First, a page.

Titel: Saints, Goddesses and Kings: Muslims and Christians in South Indian Society, 1700-1900
Autor/en: Susan Bayly
CAMBRIDGE UNIV PR
April 2004 - kartoniert - 532 Seiten
South India is often portrayed as a land of Hindu orthodoxy, yet in fact three great "world religions" have interacted in the region over many centuries. This book uses a powerful combination of oral, literary, and architectural evidence to investigate the social and religious world of those large and influential groups of South Indians who came to identify themselves as Christians and Muslims, while retaining powerful links with the religion and culture of the wider society. The author shows how Christianity and Islam spread along the military and agricultural frontiers of southern India, and how certain beliefs and practices derived local force from an ambiguous relationship with the worship of existing Hindu goddesses. The book illuminates not only the meaning and history of religious conversion and the nature of community, but wider processes of social and political change within the sub-continent and colonial societies in general.
Preface; List of maps; Note on transliteration; Abbreviations; Glossary; Introduction; 1. South Indian religion and society; 2. The development of Muslim society in Tamilnad; 3. The Muslim religious tradition in south India; 4. The south Indian state and the creation of Muslim community; 5. Warrior martyr pirs in the eighteenth century; 6. The final period of nawabi rule in the Carnatic; 7. South Indian Christians in the pre-colonial period; 8. The collapse of Syrian Christian 'integration'; 9. The Christian Paravas of southern Tamilnad; 10. Christian saints and gurus in the poligar country; 11. Christianity and colonial rule in the Tamil hinterland; 12. Conclusion; Bibliography.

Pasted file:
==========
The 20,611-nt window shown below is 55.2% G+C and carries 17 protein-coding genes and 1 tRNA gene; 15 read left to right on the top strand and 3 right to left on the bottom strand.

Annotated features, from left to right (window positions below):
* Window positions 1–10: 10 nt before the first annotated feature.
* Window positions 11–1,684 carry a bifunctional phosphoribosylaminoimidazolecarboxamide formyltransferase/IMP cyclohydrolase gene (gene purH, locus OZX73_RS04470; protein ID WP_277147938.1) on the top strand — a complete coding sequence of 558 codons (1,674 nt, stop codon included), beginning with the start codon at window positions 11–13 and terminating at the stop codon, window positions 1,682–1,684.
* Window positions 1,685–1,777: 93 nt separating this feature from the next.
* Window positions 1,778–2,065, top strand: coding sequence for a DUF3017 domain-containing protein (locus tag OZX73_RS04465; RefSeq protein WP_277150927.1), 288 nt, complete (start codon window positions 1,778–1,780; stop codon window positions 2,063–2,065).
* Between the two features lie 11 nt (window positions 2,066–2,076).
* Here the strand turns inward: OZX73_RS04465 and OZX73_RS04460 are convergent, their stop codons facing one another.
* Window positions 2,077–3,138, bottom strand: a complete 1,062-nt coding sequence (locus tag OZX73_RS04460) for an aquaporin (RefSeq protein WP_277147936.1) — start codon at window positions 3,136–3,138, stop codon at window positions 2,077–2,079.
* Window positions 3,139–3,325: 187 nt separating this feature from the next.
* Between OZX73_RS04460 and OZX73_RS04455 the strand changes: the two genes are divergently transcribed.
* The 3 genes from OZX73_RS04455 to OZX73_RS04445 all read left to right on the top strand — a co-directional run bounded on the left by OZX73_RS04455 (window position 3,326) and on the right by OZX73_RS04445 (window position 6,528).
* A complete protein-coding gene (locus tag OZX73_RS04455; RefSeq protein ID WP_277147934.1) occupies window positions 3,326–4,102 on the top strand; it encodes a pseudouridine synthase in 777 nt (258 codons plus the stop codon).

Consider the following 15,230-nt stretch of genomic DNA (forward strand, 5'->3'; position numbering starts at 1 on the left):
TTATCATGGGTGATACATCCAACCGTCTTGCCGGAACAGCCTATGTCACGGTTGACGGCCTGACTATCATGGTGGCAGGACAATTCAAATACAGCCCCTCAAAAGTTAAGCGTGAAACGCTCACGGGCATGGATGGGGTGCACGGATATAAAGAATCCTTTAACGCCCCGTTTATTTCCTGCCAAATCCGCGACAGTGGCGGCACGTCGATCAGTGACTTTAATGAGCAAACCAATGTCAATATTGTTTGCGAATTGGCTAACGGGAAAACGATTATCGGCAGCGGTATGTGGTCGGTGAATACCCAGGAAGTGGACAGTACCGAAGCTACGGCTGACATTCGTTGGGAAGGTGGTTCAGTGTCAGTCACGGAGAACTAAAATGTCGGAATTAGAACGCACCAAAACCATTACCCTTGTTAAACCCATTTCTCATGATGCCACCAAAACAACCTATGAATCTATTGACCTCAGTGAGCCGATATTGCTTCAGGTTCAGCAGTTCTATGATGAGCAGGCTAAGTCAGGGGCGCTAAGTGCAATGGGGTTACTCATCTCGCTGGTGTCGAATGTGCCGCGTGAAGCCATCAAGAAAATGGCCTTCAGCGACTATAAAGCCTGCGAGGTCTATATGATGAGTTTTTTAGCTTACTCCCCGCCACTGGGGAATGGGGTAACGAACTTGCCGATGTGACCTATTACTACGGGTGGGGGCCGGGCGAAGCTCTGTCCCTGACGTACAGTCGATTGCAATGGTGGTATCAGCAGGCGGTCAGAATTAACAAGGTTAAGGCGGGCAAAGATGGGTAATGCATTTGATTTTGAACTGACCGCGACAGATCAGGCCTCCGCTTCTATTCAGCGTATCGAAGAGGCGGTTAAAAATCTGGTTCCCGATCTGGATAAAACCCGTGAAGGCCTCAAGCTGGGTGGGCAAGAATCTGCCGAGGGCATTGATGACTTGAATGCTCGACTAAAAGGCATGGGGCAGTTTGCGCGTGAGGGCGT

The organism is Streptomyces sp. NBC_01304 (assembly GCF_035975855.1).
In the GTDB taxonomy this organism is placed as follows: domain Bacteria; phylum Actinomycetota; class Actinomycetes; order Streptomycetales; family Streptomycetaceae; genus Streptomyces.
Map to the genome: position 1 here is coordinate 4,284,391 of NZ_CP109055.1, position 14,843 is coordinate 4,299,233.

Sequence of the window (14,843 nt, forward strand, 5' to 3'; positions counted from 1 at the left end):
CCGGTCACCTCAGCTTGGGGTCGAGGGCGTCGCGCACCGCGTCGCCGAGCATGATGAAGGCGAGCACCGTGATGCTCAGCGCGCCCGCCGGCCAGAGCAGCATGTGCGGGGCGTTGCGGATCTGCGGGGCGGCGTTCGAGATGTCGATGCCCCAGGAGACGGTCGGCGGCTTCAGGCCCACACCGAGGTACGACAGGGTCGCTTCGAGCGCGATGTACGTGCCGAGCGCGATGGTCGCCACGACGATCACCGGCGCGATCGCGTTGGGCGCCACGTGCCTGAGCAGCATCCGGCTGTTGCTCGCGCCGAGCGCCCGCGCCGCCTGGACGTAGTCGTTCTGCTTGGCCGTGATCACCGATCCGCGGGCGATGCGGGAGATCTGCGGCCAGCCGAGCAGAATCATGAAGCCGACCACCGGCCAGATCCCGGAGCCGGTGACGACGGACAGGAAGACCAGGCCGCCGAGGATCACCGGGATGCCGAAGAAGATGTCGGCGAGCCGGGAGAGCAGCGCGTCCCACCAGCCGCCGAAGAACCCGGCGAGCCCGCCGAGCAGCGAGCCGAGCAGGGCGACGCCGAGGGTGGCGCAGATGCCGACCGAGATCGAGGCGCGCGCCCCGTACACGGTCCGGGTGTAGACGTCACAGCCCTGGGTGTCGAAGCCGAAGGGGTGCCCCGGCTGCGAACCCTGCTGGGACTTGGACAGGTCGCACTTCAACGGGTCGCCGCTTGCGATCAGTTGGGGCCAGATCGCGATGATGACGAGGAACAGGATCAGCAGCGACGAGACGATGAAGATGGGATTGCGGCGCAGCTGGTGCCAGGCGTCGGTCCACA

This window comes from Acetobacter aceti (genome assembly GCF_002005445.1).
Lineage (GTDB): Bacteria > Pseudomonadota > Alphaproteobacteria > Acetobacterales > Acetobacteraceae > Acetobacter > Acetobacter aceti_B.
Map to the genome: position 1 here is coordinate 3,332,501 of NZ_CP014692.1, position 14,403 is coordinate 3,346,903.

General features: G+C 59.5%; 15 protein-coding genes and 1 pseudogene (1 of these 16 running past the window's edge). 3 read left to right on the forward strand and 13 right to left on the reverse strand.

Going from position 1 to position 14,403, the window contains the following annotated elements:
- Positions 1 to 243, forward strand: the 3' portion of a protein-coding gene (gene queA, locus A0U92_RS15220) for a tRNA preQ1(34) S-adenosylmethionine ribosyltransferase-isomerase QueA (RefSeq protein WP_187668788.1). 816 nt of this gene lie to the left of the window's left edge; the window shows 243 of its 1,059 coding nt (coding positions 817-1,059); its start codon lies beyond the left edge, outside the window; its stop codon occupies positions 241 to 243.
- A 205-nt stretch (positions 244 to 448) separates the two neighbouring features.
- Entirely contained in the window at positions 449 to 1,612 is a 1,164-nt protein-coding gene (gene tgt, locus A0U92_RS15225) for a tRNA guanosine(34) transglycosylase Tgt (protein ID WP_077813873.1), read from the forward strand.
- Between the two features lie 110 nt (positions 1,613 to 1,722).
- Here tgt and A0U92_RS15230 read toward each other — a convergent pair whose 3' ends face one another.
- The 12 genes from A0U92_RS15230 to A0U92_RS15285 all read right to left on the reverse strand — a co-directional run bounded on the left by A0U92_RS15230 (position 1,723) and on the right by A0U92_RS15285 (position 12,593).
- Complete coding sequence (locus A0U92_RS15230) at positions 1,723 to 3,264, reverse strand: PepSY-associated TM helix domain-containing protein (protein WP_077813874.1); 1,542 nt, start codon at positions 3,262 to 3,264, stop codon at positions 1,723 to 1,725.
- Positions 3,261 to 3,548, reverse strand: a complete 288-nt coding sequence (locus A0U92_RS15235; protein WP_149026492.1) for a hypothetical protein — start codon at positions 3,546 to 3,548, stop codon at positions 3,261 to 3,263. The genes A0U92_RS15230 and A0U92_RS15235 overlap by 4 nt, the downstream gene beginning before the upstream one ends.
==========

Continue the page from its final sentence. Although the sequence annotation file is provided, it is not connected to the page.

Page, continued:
"In this wide-reaching study, Susan Bayly describes the varied historical experience of converts to two West Asian monotheisms, Islam and Christianity, in predominantly Hindu India...While describing in admirable detail the diverse histories of these different communities, Bayly also traces out an underlying collective narrative of conversion, integration, disruption, and communal rigidification." Journal of the American Oriental Society "Her work unearths and analyses a marvellous range of materials to describe the texture of the lived, everyday religion of south India's Christians and Muslims." Times Literary Supplement "...a landmark in the understanding of the historical changes in South India during the rise of East India Company dominion... This is a truly magnificent study. Well written, it places South Indian history in proper perspective and is guaranteed to stimulate much new thinking." Choice "In this monumental study of an important period in South Indian history, Susan Bayly has begun to rewrite how we look at Indian religions historically, socially and culturally, both those traditions indigenous to India and those having their origins outside India, i.e. Islam and Christianity...One cannot but express a profound appreciation to the author for her contribution to an understanding of the history of South India and the new avenues of interpretation which have been opened up by this book." J. Daniel White, Journal of Asian and African Studies "This book breaks new ground in understanding the history of Christianity in India. Bayly's perspective, insights, and conclusions are of great importance." John C. B. Webster, Church History